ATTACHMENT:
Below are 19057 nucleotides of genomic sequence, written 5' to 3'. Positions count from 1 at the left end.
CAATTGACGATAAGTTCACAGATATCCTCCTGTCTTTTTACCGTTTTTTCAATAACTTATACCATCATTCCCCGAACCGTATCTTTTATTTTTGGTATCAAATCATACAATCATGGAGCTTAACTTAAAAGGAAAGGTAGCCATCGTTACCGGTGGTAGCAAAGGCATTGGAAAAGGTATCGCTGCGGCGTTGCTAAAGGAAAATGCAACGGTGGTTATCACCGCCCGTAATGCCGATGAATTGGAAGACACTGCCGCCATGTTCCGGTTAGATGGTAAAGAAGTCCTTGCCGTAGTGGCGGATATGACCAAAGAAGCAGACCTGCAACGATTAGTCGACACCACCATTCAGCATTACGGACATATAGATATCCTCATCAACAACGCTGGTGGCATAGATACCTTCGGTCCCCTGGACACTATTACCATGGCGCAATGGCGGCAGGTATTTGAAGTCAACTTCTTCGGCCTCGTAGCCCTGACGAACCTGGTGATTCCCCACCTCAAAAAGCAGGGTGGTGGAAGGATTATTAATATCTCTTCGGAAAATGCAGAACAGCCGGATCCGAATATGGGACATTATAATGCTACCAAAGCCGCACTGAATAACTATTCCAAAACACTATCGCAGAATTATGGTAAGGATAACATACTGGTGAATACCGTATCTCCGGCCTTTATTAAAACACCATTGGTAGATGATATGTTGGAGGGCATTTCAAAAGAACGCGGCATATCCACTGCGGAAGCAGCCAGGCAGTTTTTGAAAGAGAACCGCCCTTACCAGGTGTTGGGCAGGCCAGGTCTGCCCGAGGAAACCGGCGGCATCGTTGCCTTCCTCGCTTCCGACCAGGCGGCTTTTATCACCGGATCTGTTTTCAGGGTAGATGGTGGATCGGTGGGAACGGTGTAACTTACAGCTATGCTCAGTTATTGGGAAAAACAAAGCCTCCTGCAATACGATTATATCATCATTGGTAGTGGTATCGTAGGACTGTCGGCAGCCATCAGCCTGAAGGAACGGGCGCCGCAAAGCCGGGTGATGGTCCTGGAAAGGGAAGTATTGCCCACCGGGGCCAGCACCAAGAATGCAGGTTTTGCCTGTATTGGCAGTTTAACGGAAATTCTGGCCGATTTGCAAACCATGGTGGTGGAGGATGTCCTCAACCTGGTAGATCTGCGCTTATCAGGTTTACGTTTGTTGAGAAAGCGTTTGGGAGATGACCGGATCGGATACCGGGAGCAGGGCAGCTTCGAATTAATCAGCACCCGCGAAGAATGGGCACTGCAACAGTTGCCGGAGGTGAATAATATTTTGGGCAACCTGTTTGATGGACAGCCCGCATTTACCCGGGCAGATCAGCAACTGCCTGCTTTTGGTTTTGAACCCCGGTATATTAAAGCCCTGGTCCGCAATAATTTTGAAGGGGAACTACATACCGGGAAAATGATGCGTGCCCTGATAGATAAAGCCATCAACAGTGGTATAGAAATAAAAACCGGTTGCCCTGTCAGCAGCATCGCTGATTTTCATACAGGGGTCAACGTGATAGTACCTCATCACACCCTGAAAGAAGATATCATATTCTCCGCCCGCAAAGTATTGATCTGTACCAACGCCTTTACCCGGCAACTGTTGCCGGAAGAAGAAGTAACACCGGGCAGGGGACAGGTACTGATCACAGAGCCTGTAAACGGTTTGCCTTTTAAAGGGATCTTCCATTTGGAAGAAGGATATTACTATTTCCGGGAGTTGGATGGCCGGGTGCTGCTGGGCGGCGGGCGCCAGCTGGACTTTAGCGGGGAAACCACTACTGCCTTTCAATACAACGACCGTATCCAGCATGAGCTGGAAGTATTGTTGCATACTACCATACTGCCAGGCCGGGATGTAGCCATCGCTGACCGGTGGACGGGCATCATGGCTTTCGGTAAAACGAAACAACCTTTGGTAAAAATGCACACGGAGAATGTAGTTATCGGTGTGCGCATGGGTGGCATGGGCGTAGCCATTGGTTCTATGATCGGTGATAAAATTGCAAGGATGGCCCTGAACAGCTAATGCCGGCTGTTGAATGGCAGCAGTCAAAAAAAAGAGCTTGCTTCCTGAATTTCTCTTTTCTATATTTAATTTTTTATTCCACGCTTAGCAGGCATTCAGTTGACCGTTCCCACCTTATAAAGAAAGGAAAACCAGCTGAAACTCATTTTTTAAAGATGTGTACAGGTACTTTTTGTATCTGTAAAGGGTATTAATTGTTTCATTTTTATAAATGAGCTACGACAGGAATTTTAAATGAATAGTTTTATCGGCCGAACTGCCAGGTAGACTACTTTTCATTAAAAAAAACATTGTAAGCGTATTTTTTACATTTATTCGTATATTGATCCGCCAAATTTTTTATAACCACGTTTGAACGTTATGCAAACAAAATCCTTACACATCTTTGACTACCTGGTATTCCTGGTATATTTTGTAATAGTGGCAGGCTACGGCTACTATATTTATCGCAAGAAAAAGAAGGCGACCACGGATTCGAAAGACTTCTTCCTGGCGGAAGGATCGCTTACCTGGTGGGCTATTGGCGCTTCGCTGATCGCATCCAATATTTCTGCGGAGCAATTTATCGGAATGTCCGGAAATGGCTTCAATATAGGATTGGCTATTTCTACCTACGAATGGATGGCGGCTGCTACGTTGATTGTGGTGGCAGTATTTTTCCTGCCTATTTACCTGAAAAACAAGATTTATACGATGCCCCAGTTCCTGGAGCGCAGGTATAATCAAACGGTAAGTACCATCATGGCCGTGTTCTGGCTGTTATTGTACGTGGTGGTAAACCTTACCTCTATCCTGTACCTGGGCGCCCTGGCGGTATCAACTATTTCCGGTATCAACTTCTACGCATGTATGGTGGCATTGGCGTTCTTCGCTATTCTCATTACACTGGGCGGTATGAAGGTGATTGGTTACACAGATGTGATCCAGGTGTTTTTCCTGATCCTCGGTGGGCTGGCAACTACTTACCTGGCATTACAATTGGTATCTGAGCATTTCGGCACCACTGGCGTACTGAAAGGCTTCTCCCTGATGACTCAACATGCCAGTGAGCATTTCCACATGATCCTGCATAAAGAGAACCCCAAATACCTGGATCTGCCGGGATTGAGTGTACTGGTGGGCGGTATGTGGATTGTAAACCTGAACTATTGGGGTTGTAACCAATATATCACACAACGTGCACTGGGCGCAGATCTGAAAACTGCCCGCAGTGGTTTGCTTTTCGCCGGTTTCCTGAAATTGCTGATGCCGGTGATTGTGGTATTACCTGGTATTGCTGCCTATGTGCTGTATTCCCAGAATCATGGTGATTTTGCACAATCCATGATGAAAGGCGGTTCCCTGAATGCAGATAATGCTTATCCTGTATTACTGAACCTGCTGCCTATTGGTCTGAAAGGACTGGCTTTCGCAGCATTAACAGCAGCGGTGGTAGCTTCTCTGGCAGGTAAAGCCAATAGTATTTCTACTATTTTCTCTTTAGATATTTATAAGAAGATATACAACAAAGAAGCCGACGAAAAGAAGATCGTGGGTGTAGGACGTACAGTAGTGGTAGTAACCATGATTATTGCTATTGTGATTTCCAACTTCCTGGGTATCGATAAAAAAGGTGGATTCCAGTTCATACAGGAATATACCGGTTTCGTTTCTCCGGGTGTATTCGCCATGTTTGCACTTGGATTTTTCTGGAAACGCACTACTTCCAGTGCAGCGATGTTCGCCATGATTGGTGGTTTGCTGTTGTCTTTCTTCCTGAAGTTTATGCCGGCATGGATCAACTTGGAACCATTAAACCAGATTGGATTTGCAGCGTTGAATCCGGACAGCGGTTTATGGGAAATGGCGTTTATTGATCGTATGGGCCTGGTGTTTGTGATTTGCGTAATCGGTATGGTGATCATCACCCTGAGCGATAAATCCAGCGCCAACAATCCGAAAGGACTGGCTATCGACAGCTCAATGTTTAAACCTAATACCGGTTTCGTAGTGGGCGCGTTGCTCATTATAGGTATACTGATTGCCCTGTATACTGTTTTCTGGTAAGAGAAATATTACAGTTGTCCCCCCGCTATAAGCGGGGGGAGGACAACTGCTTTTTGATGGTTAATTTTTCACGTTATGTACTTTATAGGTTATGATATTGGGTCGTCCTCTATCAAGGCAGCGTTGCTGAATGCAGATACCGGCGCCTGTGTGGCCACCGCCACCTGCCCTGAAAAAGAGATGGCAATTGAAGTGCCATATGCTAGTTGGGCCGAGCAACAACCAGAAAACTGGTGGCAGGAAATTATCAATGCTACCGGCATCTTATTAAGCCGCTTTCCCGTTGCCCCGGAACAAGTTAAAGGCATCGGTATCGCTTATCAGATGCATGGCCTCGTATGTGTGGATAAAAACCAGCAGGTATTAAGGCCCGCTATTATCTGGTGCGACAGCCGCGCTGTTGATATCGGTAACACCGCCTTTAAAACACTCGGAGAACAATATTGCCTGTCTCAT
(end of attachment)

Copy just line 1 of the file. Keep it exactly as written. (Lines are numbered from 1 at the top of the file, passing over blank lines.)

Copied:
Below are 19057 nucleotides of genomic sequence, written 5' to 3'. Positions count from 1 at the left end.